Links to Other Resources
Below is a varied list of links to various resources I find useful, but did not fit into any other resources topic.
- PrimoPDF - A free PDF creator. “Free PDF Converter - create high-quality PDF from any printable file type”.
- Skype - Talk and Videoconference over the internet for free. The people at both ends need a computer, broadband internet (dialup will work, but not perfectly) and a headset microphone (also a webcam if you want video). It works like an instant messenger, so you can see your personal contacts, and know when they are online. I often start with a text chat, and if they are available, continue into a voice or video call. If you are willing to pay (about $0.01 euro per minute) you can ‘SkypeOut’ to any landline, which is still very cheap by toll-call standards.
- Opera - Free web browser that is fast, secure, stable and has some great features. I personally can’t do without its tabbed browsing and the fact that it saves all the windows (and their histories) when you quit, so they automatically re-load when you re-load Opera. A perfect of example of “its so simple, why didn’t anyone else think of it?”. I was using Firefox, but I have found it uses far too much memory (typically well over 100mb) and has less features (though many other features are available as free plugins).
Free Internet Services
- Gmail - As far as web based email, its hard to beat. Its fast, powerful and not restricted up the wazoo. Some really innovative features like over 2.5 gigabytes of storage space, auto-sorting, and replacing folders with tags and the ability to search all emails in a snap (that may sound strange, but you get used to it very quickly). Other less innovative features, but still invaluable features that other companies are too precious to offer, like checking gmail email from any non-web email client (POP, SMTP etc) like Outlook or Thunderbird. You can also send gmail email as if it is from another email address.
So put all this togeather, and I now have a great solution where I auto-forward all my emaill to my gmail account as a backup (where it is auto-sorted with a tag for each email account) and while I’m travelling I can check all my email from a single web-mail account and even send email from gmail as if it were from my business or personal accounts. I can even use my gmail space as a personal, online file store so that I can access important documents from anywhere in the world.
Hats off to Google for comprehending that by relinquishing power to the user (that other providers cling to or charge for) that I will reqard them with loyal and frequent use of their services.
- Wikipedia - A free, open encyclopedia. Open in the sense that anyone can add, revise and comment on articles. There are now over 1 million articles available. And on a related note, the same team has created Uncyclopedia - dedicated to entries that are completely untrue and generally ridiculous. The latter link should not really be here, but it does tend to be extemely funny.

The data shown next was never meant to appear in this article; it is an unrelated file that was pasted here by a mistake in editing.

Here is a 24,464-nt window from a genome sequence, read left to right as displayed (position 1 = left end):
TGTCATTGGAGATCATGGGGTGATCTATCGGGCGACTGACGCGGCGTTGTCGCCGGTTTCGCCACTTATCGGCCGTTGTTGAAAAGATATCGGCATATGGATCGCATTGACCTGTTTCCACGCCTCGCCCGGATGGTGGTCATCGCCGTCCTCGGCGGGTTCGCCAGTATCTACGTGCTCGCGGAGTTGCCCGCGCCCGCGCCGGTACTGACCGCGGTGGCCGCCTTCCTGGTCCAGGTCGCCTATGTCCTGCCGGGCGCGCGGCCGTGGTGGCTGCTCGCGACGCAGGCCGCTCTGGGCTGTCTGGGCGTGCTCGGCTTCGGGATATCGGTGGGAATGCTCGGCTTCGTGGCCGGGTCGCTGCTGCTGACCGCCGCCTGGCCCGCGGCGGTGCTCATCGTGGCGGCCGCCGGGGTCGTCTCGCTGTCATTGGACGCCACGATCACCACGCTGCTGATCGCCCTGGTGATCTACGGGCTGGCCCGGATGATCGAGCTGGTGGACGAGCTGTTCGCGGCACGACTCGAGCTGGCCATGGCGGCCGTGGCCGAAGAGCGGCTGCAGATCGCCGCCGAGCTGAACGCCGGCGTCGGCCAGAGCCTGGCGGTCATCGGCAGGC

- Project Gutenberg - 17,000+ free eBooks, most of which are classic texts that are past copyright protection.
- The Internet Archive - an incredible, facinating, free public archive. Often includes rare and hard to find items and many using Creative Commons licenses. Includes 30,000+ videos, 30,000+ live music concerts, 70,000+ other audio recordings, 25,000+ texts, 34,000+ software and 55,000,000,000+ web pages in the WayBack Machine, described below.
- The WayBack Machine - literally an archive of the internet from 1996. Or 55 billion web pages of it anyway, which is a pretty respectable start. At first glance, this may seem a little unnecessary, but many web sites and web pages are constantly getting removed or revised, so an ‘internet museum’ will become increasingly valuable in the future. I have already used it many times to find pages that no longer exist.
- Creative Commons - “A nonprofit organization that offers flexible copyright licenses for creative works”. In many countries, anything you create is now covered by copyright automatically, which can unnecessarily restrict the ways that others can benefit from your work. For example, I am sure many of you have wanted to include an image in a presentation you are giving, but were unsure if you were allowed to. If you would like your work to benefit a wider audience, you can attribute a Creative Commons licence to it, specifying if it can be used for profit or not, if it can be modified or not, and if you would like to be credited. An example of this is at the bottom of this page.
- ChangeDetection - set up a watch on any webpage and ChangeDetection will let you know (email you etc) when it changes in any way. Great for web admins who want the peace of mind their pages are always displaying as they should be, and great if you can’t be bothered checking pages manually while waiting for a change.
- ELGG - The 'Educational Learning Landscape'. Its a free web-server, content mangagement system that creates a deep online community for education. You can set up different community areas, each of which can have a blog, wiki, forums, file repositories etc. Each user has their own account, and can have their own blog etc. Users join communities and automatically link to other like-minded users via 'tagging'. An example of tagging would be if I had an interest of 'drumming' - as soon as I enter that work as an interest, it is automatically converted to a tag - so if it is clicked, it lists all other users that are interested in 'drumming'. Its a broad concept that takes some comprehending of the full implications, but the site has a great walkthrough introduction. Also discussed in a number of episodes of the EdTechTalk podcast.